Our study has shown that genetic variation within HTR3B is associated with AUD comorbid with ASPD in the Finnish population. Consistently with our a priori hypothesis, no significant differences emerged when controls were compared with non-ASPD alcoholics, indicating that 5-HTR3 receptor might be specifically involved in the etiology of early onset alcoholics with antisocial behavior. HTR3B markers were also significantly associated with alpha power in both the Bethesda and Plains Indians populations. Among both of the two mainly Caucasian populations (United States and Finnish), most of the signal appeared to come from an intronic HTR3B SNP, namely rs3782025. This SNP significantly predicted AUD with comorbid ASPD in the Finnish population. In the Bethesda population, the same allele was also strongly associated with low alpha power and accounted for 8% of the variance of this resting EEG trait. Significant associations between alpha power and HTR3B markers were found among Plains Indians but with different SNPs as compared to Caucasians. No significant findings were reported for HTR3A.
Our findings suggest that genetic variation within HTR3B
may influence vulnerability to develop AUD with comorbid ASPD. Consistent with this idea, the 5-HTR3R antagonist ondansetron appears to be effective in the treatment of early onset alcoholics who frequently have ASPD. In a 12-week double-blind, placebo-controlled clinical trial conducted in 321 alcohol-dependent subjects, ondansetron was effective in reducing alcohol consumption and craving in early onset alcoholics (<25 years) but not in late onset (Johnson et al., 2000
). Also, ondansetron has been shown to reduce alcohol-heightened aggressive behavior in mice (McKenzie-Quirk et al., 2005
). Genetic variation within HTR3B
has been shown to influence vulnerability to bipolar disorder (Frank et al., 2004
) and major depression (Yamada et al., 2006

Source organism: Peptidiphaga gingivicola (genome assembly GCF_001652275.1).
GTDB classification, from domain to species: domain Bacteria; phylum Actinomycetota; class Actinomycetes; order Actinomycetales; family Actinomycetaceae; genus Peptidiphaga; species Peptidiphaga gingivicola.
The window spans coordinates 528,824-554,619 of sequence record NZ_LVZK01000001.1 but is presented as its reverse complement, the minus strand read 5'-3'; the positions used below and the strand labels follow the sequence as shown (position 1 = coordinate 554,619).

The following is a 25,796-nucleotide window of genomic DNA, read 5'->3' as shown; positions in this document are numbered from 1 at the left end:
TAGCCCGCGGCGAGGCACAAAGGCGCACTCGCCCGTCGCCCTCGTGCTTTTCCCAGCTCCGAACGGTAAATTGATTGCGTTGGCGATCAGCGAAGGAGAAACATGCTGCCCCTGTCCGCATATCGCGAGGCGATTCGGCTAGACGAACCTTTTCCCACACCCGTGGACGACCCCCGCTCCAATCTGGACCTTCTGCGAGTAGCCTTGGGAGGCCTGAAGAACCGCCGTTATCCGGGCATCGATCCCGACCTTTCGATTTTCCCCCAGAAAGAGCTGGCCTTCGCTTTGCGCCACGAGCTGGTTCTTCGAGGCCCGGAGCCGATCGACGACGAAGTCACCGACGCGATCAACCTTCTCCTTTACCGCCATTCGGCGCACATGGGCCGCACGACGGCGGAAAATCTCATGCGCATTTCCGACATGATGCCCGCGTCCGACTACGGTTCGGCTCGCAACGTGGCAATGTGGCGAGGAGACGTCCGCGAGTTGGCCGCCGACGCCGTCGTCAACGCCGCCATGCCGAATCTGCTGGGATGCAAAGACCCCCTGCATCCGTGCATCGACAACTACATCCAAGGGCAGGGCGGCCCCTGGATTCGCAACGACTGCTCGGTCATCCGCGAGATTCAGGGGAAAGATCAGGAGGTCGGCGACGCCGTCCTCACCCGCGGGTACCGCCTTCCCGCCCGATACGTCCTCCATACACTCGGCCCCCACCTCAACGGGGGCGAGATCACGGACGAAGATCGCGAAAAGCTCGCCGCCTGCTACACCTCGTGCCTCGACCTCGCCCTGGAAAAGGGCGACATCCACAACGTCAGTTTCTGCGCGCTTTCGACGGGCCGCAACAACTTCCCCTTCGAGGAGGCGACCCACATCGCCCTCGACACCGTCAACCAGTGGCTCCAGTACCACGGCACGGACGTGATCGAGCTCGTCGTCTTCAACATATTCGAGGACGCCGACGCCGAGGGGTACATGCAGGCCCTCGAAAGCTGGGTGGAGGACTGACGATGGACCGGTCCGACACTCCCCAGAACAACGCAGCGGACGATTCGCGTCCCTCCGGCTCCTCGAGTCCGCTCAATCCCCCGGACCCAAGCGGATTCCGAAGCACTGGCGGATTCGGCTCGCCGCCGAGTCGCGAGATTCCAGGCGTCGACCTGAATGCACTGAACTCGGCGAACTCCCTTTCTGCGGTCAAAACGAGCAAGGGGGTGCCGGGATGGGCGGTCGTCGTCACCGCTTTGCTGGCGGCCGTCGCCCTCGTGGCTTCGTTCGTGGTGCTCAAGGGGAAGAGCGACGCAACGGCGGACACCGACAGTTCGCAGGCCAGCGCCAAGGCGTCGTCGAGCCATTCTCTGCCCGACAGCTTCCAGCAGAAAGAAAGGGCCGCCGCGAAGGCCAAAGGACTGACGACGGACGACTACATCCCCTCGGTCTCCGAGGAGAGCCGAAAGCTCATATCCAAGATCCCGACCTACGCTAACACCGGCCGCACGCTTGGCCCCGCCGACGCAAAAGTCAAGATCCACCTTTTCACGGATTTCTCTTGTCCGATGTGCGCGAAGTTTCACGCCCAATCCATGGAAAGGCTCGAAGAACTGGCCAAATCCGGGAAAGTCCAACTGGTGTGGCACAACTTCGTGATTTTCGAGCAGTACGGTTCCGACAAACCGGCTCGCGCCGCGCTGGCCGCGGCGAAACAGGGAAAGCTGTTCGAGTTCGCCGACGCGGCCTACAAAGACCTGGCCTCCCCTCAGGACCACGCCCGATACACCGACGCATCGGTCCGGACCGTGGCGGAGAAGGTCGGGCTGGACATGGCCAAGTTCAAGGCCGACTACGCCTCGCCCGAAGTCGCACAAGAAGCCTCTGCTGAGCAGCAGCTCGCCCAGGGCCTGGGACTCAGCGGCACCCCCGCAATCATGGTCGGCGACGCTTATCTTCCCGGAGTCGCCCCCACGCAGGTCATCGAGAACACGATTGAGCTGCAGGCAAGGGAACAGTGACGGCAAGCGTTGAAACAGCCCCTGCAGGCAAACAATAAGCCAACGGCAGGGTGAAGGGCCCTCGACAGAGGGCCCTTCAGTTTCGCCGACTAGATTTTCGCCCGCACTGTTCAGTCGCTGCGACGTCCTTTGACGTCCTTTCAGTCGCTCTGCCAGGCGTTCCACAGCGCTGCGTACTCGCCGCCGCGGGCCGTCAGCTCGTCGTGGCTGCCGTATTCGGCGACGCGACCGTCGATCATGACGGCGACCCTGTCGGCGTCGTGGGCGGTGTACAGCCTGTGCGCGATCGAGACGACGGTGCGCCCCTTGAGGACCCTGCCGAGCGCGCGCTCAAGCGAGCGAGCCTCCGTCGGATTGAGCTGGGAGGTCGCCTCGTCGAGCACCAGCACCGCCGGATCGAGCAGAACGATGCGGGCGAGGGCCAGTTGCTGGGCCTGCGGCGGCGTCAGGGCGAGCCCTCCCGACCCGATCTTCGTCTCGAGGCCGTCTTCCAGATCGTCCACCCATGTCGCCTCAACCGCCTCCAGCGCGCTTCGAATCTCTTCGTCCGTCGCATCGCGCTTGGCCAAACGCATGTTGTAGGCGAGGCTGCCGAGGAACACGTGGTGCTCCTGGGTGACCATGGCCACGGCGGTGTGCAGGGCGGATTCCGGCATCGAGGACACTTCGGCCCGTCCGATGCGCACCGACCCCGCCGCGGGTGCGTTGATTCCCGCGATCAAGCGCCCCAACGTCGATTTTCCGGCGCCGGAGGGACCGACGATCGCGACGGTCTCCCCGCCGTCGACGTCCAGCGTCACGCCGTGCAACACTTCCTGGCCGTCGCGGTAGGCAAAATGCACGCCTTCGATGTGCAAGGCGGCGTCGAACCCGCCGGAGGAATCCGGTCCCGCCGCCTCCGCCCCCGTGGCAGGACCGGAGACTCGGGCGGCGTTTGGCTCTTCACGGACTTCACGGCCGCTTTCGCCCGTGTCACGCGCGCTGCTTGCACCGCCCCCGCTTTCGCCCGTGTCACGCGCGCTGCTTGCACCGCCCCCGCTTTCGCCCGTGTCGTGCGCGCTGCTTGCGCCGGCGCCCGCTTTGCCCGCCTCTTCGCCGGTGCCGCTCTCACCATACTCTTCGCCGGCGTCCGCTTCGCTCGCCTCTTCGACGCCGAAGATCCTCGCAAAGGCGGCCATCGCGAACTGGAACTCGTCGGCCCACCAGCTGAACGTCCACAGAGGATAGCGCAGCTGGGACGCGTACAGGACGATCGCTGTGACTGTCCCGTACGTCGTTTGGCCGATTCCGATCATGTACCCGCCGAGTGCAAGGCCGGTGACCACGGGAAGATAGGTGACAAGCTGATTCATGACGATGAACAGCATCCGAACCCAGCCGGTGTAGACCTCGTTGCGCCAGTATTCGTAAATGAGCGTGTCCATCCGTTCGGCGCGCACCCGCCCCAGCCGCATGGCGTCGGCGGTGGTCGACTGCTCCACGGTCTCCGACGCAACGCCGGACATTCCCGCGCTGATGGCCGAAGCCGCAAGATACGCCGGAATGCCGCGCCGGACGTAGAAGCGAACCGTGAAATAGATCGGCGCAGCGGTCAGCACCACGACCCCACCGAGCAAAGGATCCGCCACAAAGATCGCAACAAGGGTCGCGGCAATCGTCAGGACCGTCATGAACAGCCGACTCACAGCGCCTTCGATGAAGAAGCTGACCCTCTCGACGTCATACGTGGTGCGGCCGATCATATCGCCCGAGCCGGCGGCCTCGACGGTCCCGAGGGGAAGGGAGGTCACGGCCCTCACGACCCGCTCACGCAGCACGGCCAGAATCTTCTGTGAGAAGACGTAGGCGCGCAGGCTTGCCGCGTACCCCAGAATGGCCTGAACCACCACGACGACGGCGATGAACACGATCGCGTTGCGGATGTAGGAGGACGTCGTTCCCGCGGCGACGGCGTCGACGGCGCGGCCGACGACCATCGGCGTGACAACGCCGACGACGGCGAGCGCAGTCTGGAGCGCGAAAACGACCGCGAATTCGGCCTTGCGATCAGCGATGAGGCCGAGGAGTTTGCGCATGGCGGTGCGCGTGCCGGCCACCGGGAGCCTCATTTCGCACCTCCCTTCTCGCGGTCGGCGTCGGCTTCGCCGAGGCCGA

), but to our knowledge this is the first time that an association between AUD with co-morbid ASPD and the HTR3B
gene has been reported. Most of the in vitro electrophysiological studies conducted so far on 5-HT3R have focused on the A subunit. However, more recently, two studies have explored the roles of both subunits and have found that ethanol enhances the activation of HTR3A homomeric receptors, but has no effect on HT3A/B hetoromeric receptors (Hayrapetyan et al., 2005
; Stevens et al., 2005
). Thus, genetic variation within HTR3B
might influence level of expression of this subunit and in turn the proportion of HTR3A homomeric Vs HTR3A/B heteromeric receptors. Alteration in the subunit composition of 5-HTR3R in the brain could in turn affect risk of developing alcoholism moderating ethanol response via this receptor that is known to regulate reward to alcohol and other drugs (Minabe et al., 1991
; Rasmussen et al., 1991
). Interestingly, a deletion within HTR3B
has been shown to moderate response to ondansetron in the treatment of nausea (Tremblay et al., 2003
). Similarly, one could speculate that genetic variation within HTR3B might moderate response to ondansetron in the treatment of alcoholism.
Alterations in brain electrical activity have been described in both alcoholics and ASPD patients (Arentsen and Sindrup, 1963
; Coger et al., 1978
; Ehlers and Phillips, 2007
; Enoch et al., 1999
; Jones and Holmes, 1976
, Lindberg et al., 2005
). In this report, HTR3B
was found to be associated with low alpha power in the resting EEG, an intermediate phenotype for AUD and ASPD (Lindberg et al., 2005
). Our finding indicates that genetic variation within HTR3B
might be a modulator of neuronal electrical activity and might contribute to the imbalance between excitation and inhibition that characterizes the brain of alcoholics. Consistently, in a whole genome linkage study recently conducted in the Plains Indians sample, an LOD score (2.2) suggestive of linkage to alpha power was found in the same chromosome region where HTR3A
genes are located (Enoch et al., submitted for publication